How to put lining in a bag, 2 Methods

February 25, 2020

How to line a bag: two easy ways of lining a bag for the simplest to the most complicated bags and purses.

There are two methods for how to put lining in a bag, turned out and drop-in method. 

For both methods, you need to make your external bag, and then your lining bag. For the drop-in method, they are identical, for the turn through method you need a 5″ turning gap in the base of the lining.

How to line a bag: two easy ways of lining a bag for the simplest to the most complicated bags and purses.

 

Sometimes bag lining can be a little baggy. A great way to prevent this is to use the exact same seam allowance at the top of the sides so the inner and outer bag is the exact size, but as you sew down your side seam make you seam allowance slightly wider, therefore making the lining fractionally smaller than the outer bag.

Personally I am rather passionate about bag making – if you are new to bag making I have the perfect Beginners Bag Making Course for you which covers so many essential skills for bag making, and includes many free bag tutorials. 

Drop-In method for lining a bag

Stitch your outer bag, and your lining as discussed above make your lining fractionally smaller.  Press the side seams open.

 

Fold over the top of the bag 1/2 seam allowance and press. Repeat for the lining. 

 

 

Place the lining inside the outer bag inside the lining bag.

Pin or use clover clips all around, you are going to stitch along the top of the bag. Keeping the sides seams pressed open will help your sewing machine cope with the bulk (as does stitching slowly with a long stitch).

 

 

Turned out method for lining a bag

As with many bag patterns sew the outer bag, and sew up the lining bag but when you sew up the lining leave a turning gap along the bottom of the bag, approximately 5″ long.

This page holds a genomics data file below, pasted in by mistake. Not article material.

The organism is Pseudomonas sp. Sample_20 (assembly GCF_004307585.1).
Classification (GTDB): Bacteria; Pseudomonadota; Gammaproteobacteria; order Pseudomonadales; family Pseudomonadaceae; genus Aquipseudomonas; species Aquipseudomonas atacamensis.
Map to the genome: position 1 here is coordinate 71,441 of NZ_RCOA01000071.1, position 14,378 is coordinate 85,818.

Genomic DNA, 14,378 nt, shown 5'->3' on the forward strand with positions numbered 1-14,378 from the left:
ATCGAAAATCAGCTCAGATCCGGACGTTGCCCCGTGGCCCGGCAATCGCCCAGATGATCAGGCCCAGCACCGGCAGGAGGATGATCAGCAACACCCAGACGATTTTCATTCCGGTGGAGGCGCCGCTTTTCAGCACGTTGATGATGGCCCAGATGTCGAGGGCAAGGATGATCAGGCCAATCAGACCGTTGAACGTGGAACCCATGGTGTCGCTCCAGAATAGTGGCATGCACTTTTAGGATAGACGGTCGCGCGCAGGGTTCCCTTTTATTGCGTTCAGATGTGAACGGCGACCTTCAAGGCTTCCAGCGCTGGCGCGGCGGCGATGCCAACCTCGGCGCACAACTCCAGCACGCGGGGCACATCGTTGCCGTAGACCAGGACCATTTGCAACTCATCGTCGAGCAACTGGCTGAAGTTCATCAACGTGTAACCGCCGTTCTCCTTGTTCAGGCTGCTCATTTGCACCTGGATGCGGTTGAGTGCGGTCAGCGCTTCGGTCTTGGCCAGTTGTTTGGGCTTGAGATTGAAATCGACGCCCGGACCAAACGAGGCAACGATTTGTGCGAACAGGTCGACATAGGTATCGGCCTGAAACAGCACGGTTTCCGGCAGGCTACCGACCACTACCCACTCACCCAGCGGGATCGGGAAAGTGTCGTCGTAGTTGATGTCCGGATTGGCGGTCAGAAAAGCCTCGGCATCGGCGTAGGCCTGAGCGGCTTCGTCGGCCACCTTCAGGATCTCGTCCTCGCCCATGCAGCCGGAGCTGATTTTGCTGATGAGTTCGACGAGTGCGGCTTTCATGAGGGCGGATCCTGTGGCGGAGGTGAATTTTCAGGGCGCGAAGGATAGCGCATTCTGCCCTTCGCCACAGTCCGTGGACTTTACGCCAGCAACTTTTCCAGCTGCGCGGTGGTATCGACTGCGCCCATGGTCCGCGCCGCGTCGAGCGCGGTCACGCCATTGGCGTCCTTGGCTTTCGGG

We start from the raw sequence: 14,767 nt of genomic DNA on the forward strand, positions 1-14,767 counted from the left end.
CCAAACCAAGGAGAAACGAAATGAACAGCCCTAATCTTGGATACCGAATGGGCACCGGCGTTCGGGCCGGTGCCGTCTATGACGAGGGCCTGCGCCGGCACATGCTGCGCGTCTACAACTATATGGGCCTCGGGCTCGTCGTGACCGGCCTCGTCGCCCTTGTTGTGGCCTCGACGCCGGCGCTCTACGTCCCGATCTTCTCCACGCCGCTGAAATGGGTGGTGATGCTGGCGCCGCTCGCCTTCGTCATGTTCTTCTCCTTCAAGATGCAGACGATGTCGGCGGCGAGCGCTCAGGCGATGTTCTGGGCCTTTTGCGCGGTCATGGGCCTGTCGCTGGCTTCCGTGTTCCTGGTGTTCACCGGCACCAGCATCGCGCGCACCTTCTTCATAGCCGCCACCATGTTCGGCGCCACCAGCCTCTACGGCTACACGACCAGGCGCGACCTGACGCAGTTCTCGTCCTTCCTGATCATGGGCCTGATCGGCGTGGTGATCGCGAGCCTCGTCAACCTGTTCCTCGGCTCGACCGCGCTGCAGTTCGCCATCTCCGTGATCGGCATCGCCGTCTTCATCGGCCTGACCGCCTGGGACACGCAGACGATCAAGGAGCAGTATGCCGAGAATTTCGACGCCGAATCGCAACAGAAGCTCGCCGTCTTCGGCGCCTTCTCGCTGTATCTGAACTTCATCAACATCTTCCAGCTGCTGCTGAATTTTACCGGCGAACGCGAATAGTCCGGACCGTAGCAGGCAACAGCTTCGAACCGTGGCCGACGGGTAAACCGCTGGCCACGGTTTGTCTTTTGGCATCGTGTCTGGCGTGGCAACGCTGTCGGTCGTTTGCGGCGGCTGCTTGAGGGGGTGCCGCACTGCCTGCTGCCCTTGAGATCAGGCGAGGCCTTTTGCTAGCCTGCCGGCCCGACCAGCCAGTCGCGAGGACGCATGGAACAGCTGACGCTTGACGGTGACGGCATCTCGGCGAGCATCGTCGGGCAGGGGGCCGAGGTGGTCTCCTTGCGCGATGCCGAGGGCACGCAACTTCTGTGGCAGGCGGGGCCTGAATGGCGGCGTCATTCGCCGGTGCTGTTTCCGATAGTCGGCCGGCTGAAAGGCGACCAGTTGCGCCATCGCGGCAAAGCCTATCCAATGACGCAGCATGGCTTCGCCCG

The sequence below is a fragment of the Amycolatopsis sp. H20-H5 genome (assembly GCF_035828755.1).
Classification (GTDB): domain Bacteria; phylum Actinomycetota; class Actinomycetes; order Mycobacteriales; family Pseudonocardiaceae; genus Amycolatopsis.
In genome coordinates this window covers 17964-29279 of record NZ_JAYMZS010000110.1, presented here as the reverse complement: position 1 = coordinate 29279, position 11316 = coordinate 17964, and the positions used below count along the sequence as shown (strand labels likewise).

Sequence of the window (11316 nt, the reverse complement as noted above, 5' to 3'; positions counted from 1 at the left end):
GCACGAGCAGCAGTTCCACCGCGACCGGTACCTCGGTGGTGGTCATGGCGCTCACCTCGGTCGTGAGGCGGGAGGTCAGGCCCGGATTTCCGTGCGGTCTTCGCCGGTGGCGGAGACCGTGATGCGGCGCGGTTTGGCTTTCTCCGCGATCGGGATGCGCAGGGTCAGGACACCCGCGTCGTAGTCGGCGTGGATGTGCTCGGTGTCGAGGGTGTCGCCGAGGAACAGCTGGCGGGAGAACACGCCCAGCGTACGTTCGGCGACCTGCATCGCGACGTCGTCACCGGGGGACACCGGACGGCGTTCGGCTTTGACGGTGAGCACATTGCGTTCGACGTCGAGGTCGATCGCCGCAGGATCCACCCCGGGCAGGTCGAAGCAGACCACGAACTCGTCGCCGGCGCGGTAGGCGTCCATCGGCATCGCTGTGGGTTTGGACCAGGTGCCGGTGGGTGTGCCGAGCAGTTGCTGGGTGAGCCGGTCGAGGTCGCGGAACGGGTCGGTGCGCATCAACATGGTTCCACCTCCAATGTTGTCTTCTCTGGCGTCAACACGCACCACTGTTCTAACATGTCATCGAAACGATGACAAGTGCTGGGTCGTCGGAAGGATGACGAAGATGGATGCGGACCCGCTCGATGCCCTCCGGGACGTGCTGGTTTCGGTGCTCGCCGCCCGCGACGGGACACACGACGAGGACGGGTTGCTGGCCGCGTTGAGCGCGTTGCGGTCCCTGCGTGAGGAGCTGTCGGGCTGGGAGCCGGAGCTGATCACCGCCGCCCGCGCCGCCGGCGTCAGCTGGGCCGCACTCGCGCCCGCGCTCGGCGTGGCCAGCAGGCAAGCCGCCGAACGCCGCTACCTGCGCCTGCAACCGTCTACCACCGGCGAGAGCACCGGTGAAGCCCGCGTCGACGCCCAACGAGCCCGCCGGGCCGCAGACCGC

Place your outer bag inside the lining bag, right sides facing each other. Check the fit (alter the side seam of the lining if required for a snug fit). Pin all around then stitch all around, ensuring seam allowances are open at the sides of the bag.

 

Open out, press as the seam you have just stitched.

 

Place the lining inside the outer bag and press the top seam again. Pin all around and topstitch.

I strongly suggest a long stitch, and machining slowly to help your machine cope with the bulk of fabric (particularly if you have a bulky bag stabilizer such as Annies Soft and Stable in the bag.

Lastly, pull the lining back out, fold the raw edges in and then topstitch the folded-in edge.

 

 

The most common form of lining is turning through. 

Personally I am rather passionate about bag making – if you are new to bag making I have the perfect Beginners Bag Making Course for you which covers so many essential skills for bag making, and includes many free bag tutorials. 




 

 

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A passion for sewing, upcycling and caring for the environment - the perfect excuse to haunt charity shops for bargains!

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